|A 17 Jewel Baylor Diver with AS movement|
Baylor was the in-house watch brand of the US jewellery giant Zales, and sold watches from the 60s through to the demise of Zales watch business in the 90s. As with many "private label" businesses, the watches were largely manufactured by Swiss companies, badged with the Baylor label (and later logo) and sold in the US. Perhaps the most famous watch company to be associated with Baylor was Heuer, although I believe there may also have been dalliances with Squale by the looks of a recent watch on eBay. Many of the movements appear to be manufactured by AS (Anton Schild) - itself a company with enviable horological roots: AS worked with Harwood to produce the first self-winding movements (although the credit was taken by Fortis who finished the movements) and even supplied movements to Blancpain for their Fifty Fathoms watches.
|The crown and bezel, showing patina|
The nice thing about these watches is their honesty. There's a phrase that keeps popping up on Watch Forums - wabi sabi* - that appears to have become the standard flipper's shorthand for "worn" when they really mean "knocked around and ground into the dirt, crystal-side down". Most of my watches are, indeed, used. Heavily so. They aren't nannied or pampered, these are honest pieces that have seen long and sustained use over their lives, often showing sun-damage, faded bezels or dials and that rich patina** that only true use can give. The example here shows exactly that - a fair degree of brassing on the case, with faded numerals on the friction bezel. I know a lot of you will be upset by the friction bezel - after all, we all know the importance of a uni-directional dive timer. But many watches from this era (and earlier) were without the ratcheted bezels we now take for granted. Plus, to be honest, they are far cheaper to manufacture.
Water resistant to 600 feet, and ticking strongly, this watch has obviously been subjected to a not insignificant degree of abuse. But, for me at least, that's what makes these things to endearing. The heavily domed plexi is far more engaging than a flat sapphire crystal, and the skin diver / man in trunks on the caseback is charmingly rendered. The dial shows some signs of ageing, but the tritium markers are in good shape, and are nicely surrounded with a bright orange marker at the cardinal points. As with many of these divers, there's a date, although no day. Unlike modern movements, there's no quickset, either. Oh, and it's a manual wind.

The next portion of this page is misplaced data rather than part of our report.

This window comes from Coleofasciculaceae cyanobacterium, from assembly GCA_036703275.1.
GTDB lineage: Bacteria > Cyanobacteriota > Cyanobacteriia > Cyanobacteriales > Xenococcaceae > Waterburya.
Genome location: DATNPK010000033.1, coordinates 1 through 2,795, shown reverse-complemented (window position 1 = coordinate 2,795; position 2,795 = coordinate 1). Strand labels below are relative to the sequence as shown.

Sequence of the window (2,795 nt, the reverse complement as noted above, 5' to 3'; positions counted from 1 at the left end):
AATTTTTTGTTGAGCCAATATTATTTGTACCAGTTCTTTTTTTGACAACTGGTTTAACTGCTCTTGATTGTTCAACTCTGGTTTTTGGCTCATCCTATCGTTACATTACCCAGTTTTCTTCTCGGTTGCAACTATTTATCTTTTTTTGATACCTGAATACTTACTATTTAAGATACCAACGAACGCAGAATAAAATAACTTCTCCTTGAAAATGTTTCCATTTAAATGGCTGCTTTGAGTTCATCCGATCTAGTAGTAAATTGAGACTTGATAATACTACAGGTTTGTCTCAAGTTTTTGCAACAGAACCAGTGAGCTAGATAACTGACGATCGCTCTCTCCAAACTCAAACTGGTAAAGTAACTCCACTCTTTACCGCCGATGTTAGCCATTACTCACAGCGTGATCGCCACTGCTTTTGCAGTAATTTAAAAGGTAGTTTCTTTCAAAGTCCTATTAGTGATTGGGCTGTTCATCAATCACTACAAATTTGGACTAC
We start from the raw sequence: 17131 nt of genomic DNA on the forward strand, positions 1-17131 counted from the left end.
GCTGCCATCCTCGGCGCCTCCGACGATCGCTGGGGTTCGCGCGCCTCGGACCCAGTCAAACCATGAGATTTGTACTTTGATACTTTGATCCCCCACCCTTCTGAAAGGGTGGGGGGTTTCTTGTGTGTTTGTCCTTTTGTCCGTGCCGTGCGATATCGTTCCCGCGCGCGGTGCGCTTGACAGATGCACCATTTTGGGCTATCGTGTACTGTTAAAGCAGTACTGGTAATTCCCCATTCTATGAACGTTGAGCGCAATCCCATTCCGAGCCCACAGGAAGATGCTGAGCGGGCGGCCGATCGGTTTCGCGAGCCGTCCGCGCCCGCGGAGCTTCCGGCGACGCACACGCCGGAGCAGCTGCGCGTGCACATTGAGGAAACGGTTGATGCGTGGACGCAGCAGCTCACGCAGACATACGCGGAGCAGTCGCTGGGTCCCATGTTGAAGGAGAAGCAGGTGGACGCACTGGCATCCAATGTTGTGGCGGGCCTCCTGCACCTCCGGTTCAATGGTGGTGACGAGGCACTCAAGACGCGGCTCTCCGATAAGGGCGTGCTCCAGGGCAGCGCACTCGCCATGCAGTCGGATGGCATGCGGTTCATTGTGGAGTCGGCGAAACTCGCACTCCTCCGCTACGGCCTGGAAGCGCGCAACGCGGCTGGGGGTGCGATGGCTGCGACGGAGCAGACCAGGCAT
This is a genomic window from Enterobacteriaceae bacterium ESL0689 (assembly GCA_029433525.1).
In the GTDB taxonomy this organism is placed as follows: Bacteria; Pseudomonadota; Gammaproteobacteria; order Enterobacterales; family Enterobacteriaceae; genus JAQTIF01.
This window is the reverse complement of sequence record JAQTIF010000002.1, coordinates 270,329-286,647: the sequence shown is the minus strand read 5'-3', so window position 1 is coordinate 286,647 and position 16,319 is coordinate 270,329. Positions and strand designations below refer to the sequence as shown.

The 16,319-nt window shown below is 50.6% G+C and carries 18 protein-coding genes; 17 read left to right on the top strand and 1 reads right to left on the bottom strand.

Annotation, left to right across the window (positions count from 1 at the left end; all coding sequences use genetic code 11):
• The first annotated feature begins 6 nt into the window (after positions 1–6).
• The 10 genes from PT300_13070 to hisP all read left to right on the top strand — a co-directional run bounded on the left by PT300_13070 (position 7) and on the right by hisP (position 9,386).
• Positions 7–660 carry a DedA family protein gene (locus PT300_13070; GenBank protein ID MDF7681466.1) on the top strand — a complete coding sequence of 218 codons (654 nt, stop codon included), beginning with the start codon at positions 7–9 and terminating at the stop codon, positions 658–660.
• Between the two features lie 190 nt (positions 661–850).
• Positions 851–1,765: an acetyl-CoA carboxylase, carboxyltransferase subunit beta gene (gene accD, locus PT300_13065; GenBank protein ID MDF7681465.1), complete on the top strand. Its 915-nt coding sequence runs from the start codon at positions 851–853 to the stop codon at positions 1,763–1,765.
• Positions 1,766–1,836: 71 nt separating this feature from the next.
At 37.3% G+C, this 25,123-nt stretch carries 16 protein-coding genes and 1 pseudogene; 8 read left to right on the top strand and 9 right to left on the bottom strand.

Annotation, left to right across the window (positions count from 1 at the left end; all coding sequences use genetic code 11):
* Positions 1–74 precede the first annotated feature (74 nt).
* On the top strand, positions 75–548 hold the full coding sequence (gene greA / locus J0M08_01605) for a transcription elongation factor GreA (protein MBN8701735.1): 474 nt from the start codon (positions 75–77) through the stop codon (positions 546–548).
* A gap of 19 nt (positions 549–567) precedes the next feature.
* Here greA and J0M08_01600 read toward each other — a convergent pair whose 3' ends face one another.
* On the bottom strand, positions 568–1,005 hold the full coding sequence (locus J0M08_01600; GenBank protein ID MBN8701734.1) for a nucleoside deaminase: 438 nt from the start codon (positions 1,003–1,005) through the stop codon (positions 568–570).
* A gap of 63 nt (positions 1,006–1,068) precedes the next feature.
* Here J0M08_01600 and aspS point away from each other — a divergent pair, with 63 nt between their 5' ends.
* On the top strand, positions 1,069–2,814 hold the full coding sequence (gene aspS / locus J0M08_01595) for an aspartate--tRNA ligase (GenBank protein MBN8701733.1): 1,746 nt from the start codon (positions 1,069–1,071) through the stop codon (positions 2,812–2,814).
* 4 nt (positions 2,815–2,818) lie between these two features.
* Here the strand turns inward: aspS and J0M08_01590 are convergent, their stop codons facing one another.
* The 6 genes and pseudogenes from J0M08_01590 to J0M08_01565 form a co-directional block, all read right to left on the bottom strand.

It's not going to win any beauty prizes, and there are more desirable models out there, but for me, this is what collecting should be about. Honesty.
|Click for full size|
|Click for full size|
|The famous Zen garden of Ryōan-ji|
*literally (from Wikipedia) "...a comprehensive Japanese world view or aesthetic centered on the acceptance of transience. The aesthetic is sometimes described as one of beauty that is "imperfect, impermanent and incomplete". It is a concept derived from the Buddhist assertion of the Three marks of existence (三法印 sanbōin), specifically impermanence (無常 mujō). Characteristics of the wabi-sabi aesthetic include asymmetry, asperity (roughness or irregularity), simplicity, economy, austerity, modesty, intimacy and appreciation of the ingenuous integrity of natural objects and processes." Unfortunately, this phrase has been misappropriated by a proportion of the watch "collecting" public and is now routinely misused. For the real meaning of wabi sabi, I suggest a trip to Ryōan-ji to contemplate the matter further...
**here we go again. Patina is another misused term, largely, it seems, by the Rolex fraternity. I may be wrong, but I believe there is a significant difference between the effects of ageing (as seen on cases, bezels or crowns) and the effects of a poorly-made dial. But I'm probably wrong, as they seem to command ludicrous amounts of money for what amounts to a mistake in the manufacture.